Clifton Snider is the author of eight acclaimed books of poetry, including The Age of the Mother (1992) and The Alchemy of Opposites (2000). He has published three novels: Loud Whisper (2000), Bare Roots (2001), and Wresting with Angels: A Tale of Two Brothers. A specialist in Jungian and Queer literary criticism, his book of criticism, The Stuff That Dreams Are Made On, was published in 1991. He teaches writing and literature at California State University, Long Beach. His Home Page address is http://www.csulb.edu/~csnider/.
Review by Clifton Snider of The Line of Beauty, a novel
by Alan Hollinghurst (New York: Bloomsbury, 2004)
Having won England’s Man Booker Prize for his latest novel, The Line of Beauty, Alan Hollinghurst has received the recognition he deserves as one of the finest novelists writing in English today. Edmund White’s fictional achievements notwithstanding (I’ve long felt White is a better nonfiction writer than he is a novelist), Hollinghurst is certainly one of the finest living novelists, if not the best, writing about gay male experience.
The Line of Beauty has all the qualities that I’ve admired in Hollinghurst’s previous three novels, The Swimming Pool Library, The Folding Star, and The Spell. These qualities amount primarily to two things: an elegant, discerning style and brilliant characterization. However, all his novels suffer from the same defects: inconclusive conclusions and an inexplicable tendency to avoid emotional depth. Why this should be I have no clue. Perhaps he has a postmodern aversion to satisfactory endings. Perhaps he fears sentimentality.
Case in point: I happened to see the BBC mini-series of The Line of Beauty on Logo, the new GLBT cable channel. Its first episode ends with the protagonist, Nick Guest, unceremoniously dropped by his first lover, Leo Charles. Dan Stevens, who plays Nick, gives a convincing and moving portrayal of what for all sensitive people is a very troubling experience. Having seen the truncated series as broadcast on Logo (I purchased the unexpurgated DVD version: it is far better), I made a point of reading the novel, which I’d put off for lack of time (it’s fully 438 pages long), curious as to how it would depict this moving scene. It doesn’t. Indeed, that first section of the novel, “The Love-Chord (1983),” ends with Leo, who happens to be black, spending the night for the first time with Nick at what will be Nick’s home for over four years—the Kensington Park Gardens house of wealthy Tory MP, Gerald Fedden, and his family. Not until some 200 pages later do we learn that Leo “dumped” Nick. But there is no scene, no flashback providing insight as to why Leo dumped Nick.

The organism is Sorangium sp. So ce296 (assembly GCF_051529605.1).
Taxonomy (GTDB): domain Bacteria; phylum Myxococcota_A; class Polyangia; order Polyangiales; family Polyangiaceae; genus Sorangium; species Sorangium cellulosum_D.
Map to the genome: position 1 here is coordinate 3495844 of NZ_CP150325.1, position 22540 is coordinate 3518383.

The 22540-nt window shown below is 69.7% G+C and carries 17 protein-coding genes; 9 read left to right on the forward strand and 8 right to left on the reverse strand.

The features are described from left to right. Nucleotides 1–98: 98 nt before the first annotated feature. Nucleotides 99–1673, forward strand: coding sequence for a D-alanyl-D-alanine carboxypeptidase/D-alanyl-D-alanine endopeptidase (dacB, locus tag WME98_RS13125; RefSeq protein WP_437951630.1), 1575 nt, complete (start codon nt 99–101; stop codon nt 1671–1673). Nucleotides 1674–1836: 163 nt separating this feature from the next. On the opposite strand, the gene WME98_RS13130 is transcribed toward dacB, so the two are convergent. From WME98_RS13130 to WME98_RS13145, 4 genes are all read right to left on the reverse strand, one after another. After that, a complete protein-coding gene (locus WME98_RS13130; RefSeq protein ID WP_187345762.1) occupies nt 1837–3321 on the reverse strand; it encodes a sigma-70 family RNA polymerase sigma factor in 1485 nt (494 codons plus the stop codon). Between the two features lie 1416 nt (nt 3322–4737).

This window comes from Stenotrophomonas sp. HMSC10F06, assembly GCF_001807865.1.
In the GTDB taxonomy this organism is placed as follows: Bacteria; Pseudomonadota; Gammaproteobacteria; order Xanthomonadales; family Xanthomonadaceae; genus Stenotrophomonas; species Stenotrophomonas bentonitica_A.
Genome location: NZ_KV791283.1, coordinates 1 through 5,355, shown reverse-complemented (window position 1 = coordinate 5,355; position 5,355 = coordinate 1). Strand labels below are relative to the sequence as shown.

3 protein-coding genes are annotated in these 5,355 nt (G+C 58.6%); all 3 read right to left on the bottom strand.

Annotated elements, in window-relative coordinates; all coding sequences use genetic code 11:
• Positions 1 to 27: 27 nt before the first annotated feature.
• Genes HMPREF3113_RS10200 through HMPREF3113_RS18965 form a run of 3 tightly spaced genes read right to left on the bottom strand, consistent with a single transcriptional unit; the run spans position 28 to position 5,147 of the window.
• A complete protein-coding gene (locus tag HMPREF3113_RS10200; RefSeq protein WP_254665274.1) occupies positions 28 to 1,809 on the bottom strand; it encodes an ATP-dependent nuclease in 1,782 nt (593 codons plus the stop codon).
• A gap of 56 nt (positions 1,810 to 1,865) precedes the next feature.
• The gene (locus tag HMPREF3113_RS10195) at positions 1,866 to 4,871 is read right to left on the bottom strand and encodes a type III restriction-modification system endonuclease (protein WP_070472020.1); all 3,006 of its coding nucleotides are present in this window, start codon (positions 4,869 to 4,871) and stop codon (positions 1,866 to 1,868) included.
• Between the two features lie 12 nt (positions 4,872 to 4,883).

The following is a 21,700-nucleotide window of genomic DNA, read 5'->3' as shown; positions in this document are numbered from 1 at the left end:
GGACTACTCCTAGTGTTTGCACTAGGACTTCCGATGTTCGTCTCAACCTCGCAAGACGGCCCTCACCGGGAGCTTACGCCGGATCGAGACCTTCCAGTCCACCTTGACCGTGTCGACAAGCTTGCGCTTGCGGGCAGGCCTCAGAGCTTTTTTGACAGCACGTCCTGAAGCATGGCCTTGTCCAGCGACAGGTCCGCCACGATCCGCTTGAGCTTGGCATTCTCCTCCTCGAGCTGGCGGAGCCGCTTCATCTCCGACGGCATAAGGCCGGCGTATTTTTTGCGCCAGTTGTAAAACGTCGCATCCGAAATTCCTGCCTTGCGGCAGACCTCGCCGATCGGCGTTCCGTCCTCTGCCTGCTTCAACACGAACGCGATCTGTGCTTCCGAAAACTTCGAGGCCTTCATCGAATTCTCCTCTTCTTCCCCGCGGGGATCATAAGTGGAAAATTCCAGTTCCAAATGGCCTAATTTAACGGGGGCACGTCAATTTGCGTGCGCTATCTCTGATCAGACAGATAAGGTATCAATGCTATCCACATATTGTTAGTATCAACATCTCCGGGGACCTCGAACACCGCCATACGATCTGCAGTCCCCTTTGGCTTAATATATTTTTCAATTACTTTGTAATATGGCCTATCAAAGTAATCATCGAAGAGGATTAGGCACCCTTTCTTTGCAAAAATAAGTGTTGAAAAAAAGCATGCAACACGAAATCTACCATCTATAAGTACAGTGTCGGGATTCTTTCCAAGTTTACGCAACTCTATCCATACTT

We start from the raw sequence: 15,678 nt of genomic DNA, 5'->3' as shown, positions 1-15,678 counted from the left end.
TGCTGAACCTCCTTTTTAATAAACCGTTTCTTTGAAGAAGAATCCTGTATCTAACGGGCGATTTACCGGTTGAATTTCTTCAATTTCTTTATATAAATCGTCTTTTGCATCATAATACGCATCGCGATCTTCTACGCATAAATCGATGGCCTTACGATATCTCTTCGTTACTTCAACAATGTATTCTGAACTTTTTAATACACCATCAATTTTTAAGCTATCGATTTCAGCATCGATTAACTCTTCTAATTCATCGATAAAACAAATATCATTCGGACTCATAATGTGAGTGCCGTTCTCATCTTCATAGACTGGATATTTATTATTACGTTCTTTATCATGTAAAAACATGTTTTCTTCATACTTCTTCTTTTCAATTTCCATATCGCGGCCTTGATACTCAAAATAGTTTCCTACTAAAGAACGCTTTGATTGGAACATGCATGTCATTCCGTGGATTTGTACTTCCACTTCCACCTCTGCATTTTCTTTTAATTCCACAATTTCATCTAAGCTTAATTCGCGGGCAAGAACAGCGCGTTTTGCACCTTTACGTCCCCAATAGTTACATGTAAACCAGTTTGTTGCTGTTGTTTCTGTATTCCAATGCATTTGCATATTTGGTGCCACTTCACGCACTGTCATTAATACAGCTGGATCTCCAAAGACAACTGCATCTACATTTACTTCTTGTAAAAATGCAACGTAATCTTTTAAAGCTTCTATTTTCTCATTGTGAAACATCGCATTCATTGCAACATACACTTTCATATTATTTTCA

Meanwhile, Nick has taken up with Wani (Antoine), the beautiful, closeted son of an extraordinarily wealthy and obnoxious Lebanese businessman. Wani is the only surviving son and heir, and he has a predilection for threesomes, porno, and cocaine, to which he is clearly addicted. (Wani is also engaged to a woman, who we eventually learn is being paid an allowance by Wani’s father, who is clueless as to his son’s true sexual orientation, and Wani insists above all else that Nick keep this secret). Hollinghurst’s earlier novels treat similar motifs, but this one is set not only in Britain during the Thatcher years but also in an outer circle of power that surrounds the PM, called with fey affection, the “Lady.” The people in this outer circle are very rich, unscrupulous, bigoted right-wingers, not unlike many of those in today’s Republican Party who adore George W. Bush. While some of them, like the Feddens, silently tolerate Nick’s being gay, when their world falls apart, he makes a convenient scapegoat. (The bipolar Fedden daughter whom Nick befriends and is expected to look after is an exception, a lethal one as it turns out.) If Hollinghurst avoids the emotional depths of lost love, he is unsparing in his treatment of these Tory monsters, who, like most such monsters, are vile hypocrites.Nick is ultimately such a sympathetic character that one wonders why he has been taken in by the Fedden family’s vampiric glamour. The straight son, Toby, whom Nick was in love with at Oxford, eventually turns on Nick with an aristocratic cruelty that, if not as nasty as that of his parents, is just as final. Yet Nick is so fully characterized we do understand why he would fall for these people. A lover of fine art and literature, he is a bit like Willa Cather’s Paul (in “Paul’s Case”), only slightly older and with the advantages of an Oxford education, the ability to write well, and the good—or as it turns out bad—fortune to have fallen in with the Feddens. Then there is his relationship with Wani, but I don’t want to spoil that story by revealing it any further.
The novel also chronicles the coming of AIDS in Britain and the end of gay life as it had been. Hollinghurst has never been strong on plot. This is not a fault. Often as I read him I have the proverbial “shock of recognition”: I too have been the queer outsider at dull heterosexual gatherings relieved only by a sexy man to flirt with or the memory of a recent tryst. In Nick’s case there is also a line of coke to help him cope with the boredom, one of several “lines of beauty” in the novel.
Though I regret Hollinghurst’s lack of emotional impact and powerful endings, I continue to find him immensely readable and evocative, rich in physical and psychological detail and nuance conveyed by a style Nick’s—and I suspect Hollinghurst’s—hero, Henry James, would find pleasurable as well.
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